Sandra Jerabek, is a local naturalist, advocate, and long-time lover of Lake Earl the West's largest coastal lagoon. She has been kayaking on and studying the lagoon as a generalist for 15 years. A founder of and steering committee member for the festival, she has developed nature and heritage tourism programs in Del Norte County for more than a decade. Sandra has been appointed to the County's Point St. George and Lake Earl committees and the U.S. Forest Service's Resource Advisory Committee.
Larry Karsteadt, M.A. has nurtured life long interests in biology, natural history and medicine. His master's in biology from Humboldt State University focused on mammalogy, ecology and animal behavior. He has traveled as a student and guide to Ecuador, Central America, Australia, Alaska, Europe, and Africa to learn more about the natural world. Ron leads local nature walks and is a casual but perpetual birder interested in all living things. Larry is a past president of Redwood Region Audubon Society and currently serves as the Executive Director of North Coast Emergency Medical Services, which coordinates emergency medical care in Del Norte, Humboldt and Lake Counties.
Zack Larson ..... coming soon!!!
Ron LeValley is an outstanding world-traveled wildlife and bird photographer, and founder and senior biologist of Mad River Biologists, a biological consulting and research firm specializing in birds, wildlife, and plants of special concern. Ron is best known for his identification and distribution of birds along the Pacific Coast. Besides authoring scientific publications, Ron is an associate editor of Western Birds. He currently serves on numerous wildlife conservation and management committees including the Aleutian Cackling Goose Working Group. He is also the California coordinator of the Pacific Coast Joint Ventures and treasurer of the Pacific Seabird Group. One of Ron's exceptional attributes is sharing his knowledge and enthusiasm with others. His beautiful photographs are on view at the Festival's website's photo gallery and on his own website www.LeValleyPhoto.com.
Mike McCain ... coming soon!!!
Kim McFarland moved to Humboldt in 2001 to complete her bachelors in biology with an emphasis in ecology at Humboldt State University. In 2008, she returned to Humboldt State for graduate study in bee biology under Dr. Michael Mesler and in 2009, received a scholarship to "The Bee Course", an intensive, international workshop organized by the American Museum of Natural History and held at its Southwest Research Station in Portal, Arizona. Kim has spent the past three years conducting a survey of native bees on wetland conservation easements in the Central Valley for the Natural Resources Conservation Service and is currently finishing her thesis research on the life history of the dune silver bee, Habropoda miserabilis."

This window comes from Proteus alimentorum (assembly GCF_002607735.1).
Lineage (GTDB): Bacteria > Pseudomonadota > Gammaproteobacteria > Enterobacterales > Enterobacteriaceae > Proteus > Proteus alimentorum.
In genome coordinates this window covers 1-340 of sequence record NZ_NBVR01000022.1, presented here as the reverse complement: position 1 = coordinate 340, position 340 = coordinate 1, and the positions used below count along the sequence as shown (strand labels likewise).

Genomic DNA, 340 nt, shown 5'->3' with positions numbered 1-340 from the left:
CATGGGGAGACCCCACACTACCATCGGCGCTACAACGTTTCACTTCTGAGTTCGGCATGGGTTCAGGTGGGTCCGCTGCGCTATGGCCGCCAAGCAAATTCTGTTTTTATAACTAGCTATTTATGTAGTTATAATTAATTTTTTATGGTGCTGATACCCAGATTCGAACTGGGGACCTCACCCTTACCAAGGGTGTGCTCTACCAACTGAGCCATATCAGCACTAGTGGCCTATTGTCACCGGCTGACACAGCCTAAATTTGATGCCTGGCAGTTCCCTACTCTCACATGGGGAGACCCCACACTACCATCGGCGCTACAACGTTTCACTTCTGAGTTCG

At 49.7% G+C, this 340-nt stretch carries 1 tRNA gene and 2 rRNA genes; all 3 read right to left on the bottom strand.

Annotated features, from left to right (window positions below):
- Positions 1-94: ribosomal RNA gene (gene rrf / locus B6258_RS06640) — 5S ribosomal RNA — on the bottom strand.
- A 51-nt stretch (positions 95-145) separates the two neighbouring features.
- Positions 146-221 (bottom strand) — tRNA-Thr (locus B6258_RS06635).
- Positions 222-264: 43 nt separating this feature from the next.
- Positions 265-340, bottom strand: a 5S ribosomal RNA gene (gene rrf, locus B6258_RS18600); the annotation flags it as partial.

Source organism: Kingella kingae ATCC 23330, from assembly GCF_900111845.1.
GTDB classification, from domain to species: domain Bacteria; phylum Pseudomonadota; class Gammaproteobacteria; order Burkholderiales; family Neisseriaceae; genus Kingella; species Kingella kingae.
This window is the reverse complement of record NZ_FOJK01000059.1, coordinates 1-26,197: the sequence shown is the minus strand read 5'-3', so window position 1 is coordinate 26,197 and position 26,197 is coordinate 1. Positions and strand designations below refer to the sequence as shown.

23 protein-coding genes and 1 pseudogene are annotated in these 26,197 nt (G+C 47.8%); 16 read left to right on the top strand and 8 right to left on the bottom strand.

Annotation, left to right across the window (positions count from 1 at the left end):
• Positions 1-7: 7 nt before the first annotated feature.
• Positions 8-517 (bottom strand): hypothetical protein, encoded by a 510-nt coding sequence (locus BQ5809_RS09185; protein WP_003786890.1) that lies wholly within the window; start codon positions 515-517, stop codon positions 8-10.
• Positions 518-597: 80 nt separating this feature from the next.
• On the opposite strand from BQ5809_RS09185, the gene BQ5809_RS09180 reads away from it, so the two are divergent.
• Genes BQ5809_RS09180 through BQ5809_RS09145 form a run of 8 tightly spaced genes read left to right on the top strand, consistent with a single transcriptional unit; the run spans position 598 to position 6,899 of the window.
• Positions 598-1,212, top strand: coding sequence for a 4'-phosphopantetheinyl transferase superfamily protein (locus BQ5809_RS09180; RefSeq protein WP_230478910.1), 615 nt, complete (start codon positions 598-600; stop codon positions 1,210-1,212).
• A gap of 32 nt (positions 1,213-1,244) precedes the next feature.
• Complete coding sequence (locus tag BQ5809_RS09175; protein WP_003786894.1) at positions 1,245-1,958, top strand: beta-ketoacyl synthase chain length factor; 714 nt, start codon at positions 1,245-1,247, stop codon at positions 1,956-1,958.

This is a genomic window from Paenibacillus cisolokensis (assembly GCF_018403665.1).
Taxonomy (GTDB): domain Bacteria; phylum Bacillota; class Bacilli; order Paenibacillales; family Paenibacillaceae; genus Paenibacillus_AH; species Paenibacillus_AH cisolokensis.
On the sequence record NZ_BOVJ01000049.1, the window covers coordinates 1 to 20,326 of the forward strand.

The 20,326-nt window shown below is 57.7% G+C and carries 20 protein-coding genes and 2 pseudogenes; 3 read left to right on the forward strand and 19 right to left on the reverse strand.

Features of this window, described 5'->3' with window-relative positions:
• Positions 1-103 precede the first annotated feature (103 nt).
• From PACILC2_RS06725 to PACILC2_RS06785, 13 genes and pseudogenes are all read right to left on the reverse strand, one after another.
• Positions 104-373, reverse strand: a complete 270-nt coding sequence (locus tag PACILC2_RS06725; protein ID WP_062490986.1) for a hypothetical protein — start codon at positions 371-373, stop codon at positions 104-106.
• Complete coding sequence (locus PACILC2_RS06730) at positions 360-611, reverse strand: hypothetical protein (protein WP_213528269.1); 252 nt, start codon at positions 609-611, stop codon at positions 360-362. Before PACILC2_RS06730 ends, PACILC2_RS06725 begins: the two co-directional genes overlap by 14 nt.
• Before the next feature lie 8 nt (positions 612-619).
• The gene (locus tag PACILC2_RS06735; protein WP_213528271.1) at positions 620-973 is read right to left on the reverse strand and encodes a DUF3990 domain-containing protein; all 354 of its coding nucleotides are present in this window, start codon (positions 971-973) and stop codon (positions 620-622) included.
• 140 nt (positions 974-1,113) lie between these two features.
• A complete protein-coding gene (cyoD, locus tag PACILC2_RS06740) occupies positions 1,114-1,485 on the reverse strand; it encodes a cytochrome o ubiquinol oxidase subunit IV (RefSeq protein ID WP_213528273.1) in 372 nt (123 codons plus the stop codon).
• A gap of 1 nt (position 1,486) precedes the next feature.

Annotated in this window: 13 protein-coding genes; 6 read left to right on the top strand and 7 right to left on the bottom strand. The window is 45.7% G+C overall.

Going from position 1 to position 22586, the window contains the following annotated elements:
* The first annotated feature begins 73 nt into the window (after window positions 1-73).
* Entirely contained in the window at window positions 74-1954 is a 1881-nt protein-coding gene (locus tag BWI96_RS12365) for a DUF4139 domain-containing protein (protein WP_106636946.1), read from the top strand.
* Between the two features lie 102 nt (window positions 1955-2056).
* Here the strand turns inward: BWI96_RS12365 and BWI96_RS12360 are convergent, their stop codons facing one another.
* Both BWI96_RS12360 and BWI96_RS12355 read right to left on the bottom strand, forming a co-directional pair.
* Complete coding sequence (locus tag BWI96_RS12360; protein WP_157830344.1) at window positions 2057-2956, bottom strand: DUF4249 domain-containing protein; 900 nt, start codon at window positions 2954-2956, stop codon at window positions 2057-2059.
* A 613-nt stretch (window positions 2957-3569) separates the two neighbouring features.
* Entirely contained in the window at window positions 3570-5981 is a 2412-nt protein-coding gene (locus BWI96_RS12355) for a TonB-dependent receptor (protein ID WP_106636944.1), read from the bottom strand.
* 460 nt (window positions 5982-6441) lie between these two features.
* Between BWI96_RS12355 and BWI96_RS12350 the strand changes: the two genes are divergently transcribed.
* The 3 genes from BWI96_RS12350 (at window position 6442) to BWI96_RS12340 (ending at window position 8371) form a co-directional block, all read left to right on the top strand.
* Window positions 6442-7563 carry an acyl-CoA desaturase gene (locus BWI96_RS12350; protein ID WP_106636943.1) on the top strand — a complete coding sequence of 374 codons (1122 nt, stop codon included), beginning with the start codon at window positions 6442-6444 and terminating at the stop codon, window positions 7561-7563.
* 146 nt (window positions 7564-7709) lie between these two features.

Clarke Moore ... coming soon!!!
Eric T. Nelson is the refuge manager for Humboldt Bay National Wildlife Refuge Complex, which includes Castle Rock National Wildlife Refuge. After completing his B.S. and M.S. degrees from Humboldt State University, Eric worked on refuges throughout the West.
Brad Norman has studied reptiles and amphibians for over 30 years. He works locally and regionally researching and conducting field surveys of fish, mollusks, and amphibians for California Department of Fish & Game, the U.S. Fish & Wildlife Service, and the U.S. Forest Service. He has published more than a dozen scientific papers on herpetology and given numerous presentations.
Chet Ogan works with Redwood Sciences Lab U.S. Forest Service based in Arcata. A graduate in biology from Humboldt State University in 1970, his career includes silviculture research projects at the USFS Redwood Experimental Forest near Requa, old-growth studies in Douglas fir and redwood forests, and wildlife surveys for spotted owls, passerines, small mammals, and meso carnivores. Chet serves as a docent for the Arcata Marsh, is Conservation Chair and field trip leader for the Redwood Region Audubon Society.
Mark Renner received an M.S. degree in geology from the University of Wyoming, with emphases in stratigraphy, sedimentology and paleontology. After graduate school he worked for nearly a decade as a geologist for a company which sent him to Australia, Asia, and most of the lower 48 states, working on groundwater-related projects and teaching short courses for government agencies, corporations, and universities. An entrepreneurial “bug” bit Mark in the mid-1990’s and he founded his own consulting company, which he operated until 2000 when he pursued a life-long dream of living in “redwood country,” joining the College of the Redwoods. Renner has been teaching full-time at the college for eleven years, is a tenured professor of Geology/Earth Science, and has earned various awards (such as Faculty of the Year in 2005). He has taken hundreds of students on field trips similar to the one he’s conducting for this year’s festival.
Debbie Savage serves as the supervisor for the North District Interpretive Division of Redwood National & State Parks. She has led a 25-year career with the National Park Service working at nine national parks. Debbie grew up learning about birds by identifying the feathered beauties that frequented her family's backyard feeders. Her interest in bird watching grew when she worked in the Everglades in the 1980s. The impressive variety of water birds captured her attention and bird watching became her favorite hobby.